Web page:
Today, I learned how to knit left-handed.
I’ve been teaching knitting lessons for a few months, now. I’ve had no fewer than 3 people ask for directions on how to knit left-handed (not holding yarn in left hand, which is knitting continental, but actually knitting from left to right instead of right to left) and now, finally, I’ve given in and learned to do it myself. I’m sick of being stumped by questions. And though I’m still figuring out a few of the kinks, I did it all by myself.
How will this help beyond helping other people to knit? If I can get proficient at it, I’ll be able to replace purling entirely with simply knitting back the other direction. Pretty cool, if I do say so!
It’s amazing how children take up every bit of time without leaving a whole lot to say about it. My little boy is almost a year old. In the past weeks, he’s learned to stand free of objects, cruises along the couch and chair and tables, will take a step (but only one step) before falling down to his knees. He’s a truly amazing little man, and despite all the work involved, it’s worth it to be staying home with him.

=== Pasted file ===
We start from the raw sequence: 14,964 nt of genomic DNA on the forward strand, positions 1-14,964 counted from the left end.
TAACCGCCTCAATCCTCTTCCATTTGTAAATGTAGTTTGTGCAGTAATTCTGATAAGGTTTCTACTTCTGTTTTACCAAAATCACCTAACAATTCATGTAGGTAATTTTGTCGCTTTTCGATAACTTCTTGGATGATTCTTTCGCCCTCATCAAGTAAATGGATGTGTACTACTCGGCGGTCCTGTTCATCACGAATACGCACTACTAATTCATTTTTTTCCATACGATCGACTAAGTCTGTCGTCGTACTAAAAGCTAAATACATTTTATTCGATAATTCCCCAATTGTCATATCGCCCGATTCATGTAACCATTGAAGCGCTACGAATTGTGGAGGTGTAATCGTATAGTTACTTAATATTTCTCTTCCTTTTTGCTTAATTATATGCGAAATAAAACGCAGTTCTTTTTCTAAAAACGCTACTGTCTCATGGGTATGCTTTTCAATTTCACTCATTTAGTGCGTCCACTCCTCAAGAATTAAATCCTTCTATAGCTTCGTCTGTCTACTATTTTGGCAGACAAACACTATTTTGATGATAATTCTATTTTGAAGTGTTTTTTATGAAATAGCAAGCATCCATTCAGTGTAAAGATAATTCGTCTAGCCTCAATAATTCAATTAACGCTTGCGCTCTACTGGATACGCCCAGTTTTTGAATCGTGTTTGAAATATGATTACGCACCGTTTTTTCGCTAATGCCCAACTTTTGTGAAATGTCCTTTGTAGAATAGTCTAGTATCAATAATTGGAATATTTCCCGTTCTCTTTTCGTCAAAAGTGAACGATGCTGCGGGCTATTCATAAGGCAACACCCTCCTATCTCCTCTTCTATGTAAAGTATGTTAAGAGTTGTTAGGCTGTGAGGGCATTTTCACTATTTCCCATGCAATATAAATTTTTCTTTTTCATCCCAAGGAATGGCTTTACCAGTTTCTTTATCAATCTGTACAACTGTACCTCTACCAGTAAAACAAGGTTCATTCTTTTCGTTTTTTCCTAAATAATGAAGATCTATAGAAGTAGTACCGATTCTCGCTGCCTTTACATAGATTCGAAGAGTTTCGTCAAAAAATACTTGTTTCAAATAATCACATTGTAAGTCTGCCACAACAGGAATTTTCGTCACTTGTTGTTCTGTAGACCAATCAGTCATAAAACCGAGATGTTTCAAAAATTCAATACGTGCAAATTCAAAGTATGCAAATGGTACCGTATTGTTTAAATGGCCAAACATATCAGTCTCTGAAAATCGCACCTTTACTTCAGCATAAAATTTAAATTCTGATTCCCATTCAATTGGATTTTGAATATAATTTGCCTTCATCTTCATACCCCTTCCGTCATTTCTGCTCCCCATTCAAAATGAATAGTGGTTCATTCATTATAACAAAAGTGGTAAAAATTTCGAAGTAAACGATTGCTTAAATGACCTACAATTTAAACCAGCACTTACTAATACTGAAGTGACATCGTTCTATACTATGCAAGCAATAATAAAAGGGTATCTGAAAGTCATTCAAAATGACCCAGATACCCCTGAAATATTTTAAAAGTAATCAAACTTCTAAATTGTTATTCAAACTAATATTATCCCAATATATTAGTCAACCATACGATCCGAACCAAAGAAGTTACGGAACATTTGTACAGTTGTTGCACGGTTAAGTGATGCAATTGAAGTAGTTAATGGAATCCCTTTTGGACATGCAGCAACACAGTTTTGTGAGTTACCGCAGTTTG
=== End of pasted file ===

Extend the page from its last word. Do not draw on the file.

And I’ve been knitting, but not as much. Here’s what’s in the pipeline, though:
Clara is a shawlette worked from the center out, but can easily be sized up for a full shawl. She is named for the daughter I lost in March 2009 at 11 weeks gestation. Grief is a very long and personal process, and the design of this shawl mirrors the path of my recovery: the center is a soothing, repetitive garter stitch – the only thing I could bring myself to knit after losing her – while the border becomes more complex, as my grief changed over time. The shawl is designed in honor of the ladies of Ravelry’s Healing After Pregnancy Loss group: the strongest women I’ve ever met, and whom I have the great honor of calling friends.